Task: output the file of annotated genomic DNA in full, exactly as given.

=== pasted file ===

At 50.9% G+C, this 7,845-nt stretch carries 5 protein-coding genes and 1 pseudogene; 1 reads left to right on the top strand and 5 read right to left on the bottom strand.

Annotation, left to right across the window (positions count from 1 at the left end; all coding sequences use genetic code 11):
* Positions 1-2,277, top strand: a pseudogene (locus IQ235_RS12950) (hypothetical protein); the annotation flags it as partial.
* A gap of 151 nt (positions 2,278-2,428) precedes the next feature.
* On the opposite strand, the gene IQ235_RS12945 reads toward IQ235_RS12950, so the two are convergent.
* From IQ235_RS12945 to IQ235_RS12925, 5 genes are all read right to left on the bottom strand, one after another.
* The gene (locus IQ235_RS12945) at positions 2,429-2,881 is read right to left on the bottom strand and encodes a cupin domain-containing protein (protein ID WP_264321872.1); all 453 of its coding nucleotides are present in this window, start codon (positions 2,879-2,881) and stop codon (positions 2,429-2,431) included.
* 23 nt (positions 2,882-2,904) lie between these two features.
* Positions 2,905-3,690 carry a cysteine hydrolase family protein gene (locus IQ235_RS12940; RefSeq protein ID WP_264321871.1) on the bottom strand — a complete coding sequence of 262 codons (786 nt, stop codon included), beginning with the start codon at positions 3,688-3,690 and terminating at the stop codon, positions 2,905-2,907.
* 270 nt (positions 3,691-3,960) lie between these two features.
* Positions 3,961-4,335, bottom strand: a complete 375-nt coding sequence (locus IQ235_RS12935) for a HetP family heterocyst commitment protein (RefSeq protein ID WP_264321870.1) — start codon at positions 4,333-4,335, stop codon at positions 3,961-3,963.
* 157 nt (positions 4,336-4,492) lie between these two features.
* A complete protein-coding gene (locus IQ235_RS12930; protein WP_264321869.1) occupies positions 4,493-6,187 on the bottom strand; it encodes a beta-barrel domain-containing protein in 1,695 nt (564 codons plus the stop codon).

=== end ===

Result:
At 50.9% G+C, this 7,845-nt stretch carries 5 protein-coding genes and 1 pseudogene; 1 reads left to right on the top strand and 5 read right to left on the bottom strand.

Annotation, left to right across the window (positions count from 1 at the left end; all coding sequences use genetic code 11):
* Positions 1-2,277, top strand: a pseudogene (locus IQ235_RS12950) (hypothetical protein); the annotation flags it as partial.
* A gap of 151 nt (positions 2,278-2,428) precedes the next feature.
* On the opposite strand, the gene IQ235_RS12945 reads toward IQ235_RS12950, so the two are convergent.
* From IQ235_RS12945 to IQ235_RS12925, 5 genes are all read right to left on the bottom strand, one after another.
* The gene (locus IQ235_RS12945) at positions 2,429-2,881 is read right to left on the bottom strand and encodes a cupin domain-containing protein (protein ID WP_264321872.1); all 453 of its coding nucleotides are present in this window, start codon (positions 2,879-2,881) and stop codon (positions 2,429-2,431) included.
* 23 nt (positions 2,882-2,904) lie between these two features.
* Positions 2,905-3,690 carry a cysteine hydrolase family protein gene (locus IQ235_RS12940; RefSeq protein ID WP_264321871.1) on the bottom strand — a complete coding sequence of 262 codons (786 nt, stop codon included), beginning with the start codon at positions 3,688-3,690 and terminating at the stop codon, positions 2,905-2,907.
* 270 nt (positions 3,691-3,960) lie between these two features.
* Positions 3,961-4,335, bottom strand: a complete 375-nt coding sequence (locus IQ235_RS12935) for a HetP family heterocyst commitment protein (RefSeq protein ID WP_264321870.1) — start codon at positions 4,333-4,335, stop codon at positions 3,961-3,963.
* 157 nt (positions 4,336-4,492) lie between these two features.
* A complete protein-coding gene (locus IQ235_RS12930; protein WP_264321869.1) occupies positions 4,493-6,187 on the bottom strand; it encodes a beta-barrel domain-containing protein in 1,695 nt (564 codons plus the stop codon).